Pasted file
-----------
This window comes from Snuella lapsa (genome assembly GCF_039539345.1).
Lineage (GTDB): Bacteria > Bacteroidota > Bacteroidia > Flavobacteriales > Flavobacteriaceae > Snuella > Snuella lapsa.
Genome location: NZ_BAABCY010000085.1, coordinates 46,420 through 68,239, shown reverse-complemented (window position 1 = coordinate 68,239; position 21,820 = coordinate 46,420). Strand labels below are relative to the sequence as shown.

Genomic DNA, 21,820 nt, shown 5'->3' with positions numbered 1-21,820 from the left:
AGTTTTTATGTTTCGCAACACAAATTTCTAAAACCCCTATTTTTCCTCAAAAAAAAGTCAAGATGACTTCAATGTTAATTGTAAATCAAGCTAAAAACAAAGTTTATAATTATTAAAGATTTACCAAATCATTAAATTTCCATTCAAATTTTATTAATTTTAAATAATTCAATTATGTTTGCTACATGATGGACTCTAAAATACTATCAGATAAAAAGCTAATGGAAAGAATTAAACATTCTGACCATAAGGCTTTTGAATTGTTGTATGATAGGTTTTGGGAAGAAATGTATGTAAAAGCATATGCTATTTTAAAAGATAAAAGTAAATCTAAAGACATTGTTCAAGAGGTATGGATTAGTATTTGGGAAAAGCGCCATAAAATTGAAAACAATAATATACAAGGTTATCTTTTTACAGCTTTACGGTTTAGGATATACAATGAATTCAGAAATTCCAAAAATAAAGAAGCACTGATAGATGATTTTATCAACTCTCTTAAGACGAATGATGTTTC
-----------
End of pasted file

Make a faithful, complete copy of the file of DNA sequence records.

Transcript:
This window comes from Snuella lapsa (genome assembly GCF_039539345.1).
Lineage (GTDB): Bacteria > Bacteroidota > Bacteroidia > Flavobacteriales > Flavobacteriaceae > Snuella > Snuella lapsa.
Genome location: NZ_BAABCY010000085.1, coordinates 46,420 through 68,239, shown reverse-complemented (window position 1 = coordinate 68,239; position 21,820 = coordinate 46,420). Strand labels below are relative to the sequence as shown.

Genomic DNA, 21,820 nt, shown 5'->3' with positions numbered 1-21,820 from the left:
AGTTTTTATGTTTCGCAACACAAATTTCTAAAACCCCTATTTTTCCTCAAAAAAAAGTCAAGATGACTTCAATGTTAATTGTAAATCAAGCTAAAAACAAAGTTTATAATTATTAAAGATTTACCAAATCATTAAATTTCCATTCAAATTTTATTAATTTTAAATAATTCAATTATGTTTGCTACATGATGGACTCTAAAATACTATCAGATAAAAAGCTAATGGAAAGAATTAAACATTCTGACCATAAGGCTTTTGAATTGTTGTATGATAGGTTTTGGGAAGAAATGTATGTAAAAGCATATGCTATTTTAAAAGATAAAAGTAAATCTAAAGACATTGTTCAAGAGGTATGGATTAGTATTTGGGAAAAGCGCCATAAAATTGAAAACAATAATATACAAGGTTATCTTTTTACAGCTTTACGGTTTAGGATATACAATGAATTCAGAAATTCCAAAAATAAAGAAGCACTGATAGATGATTTTATCAACTCTCTTAAGACGAATGATGTTTC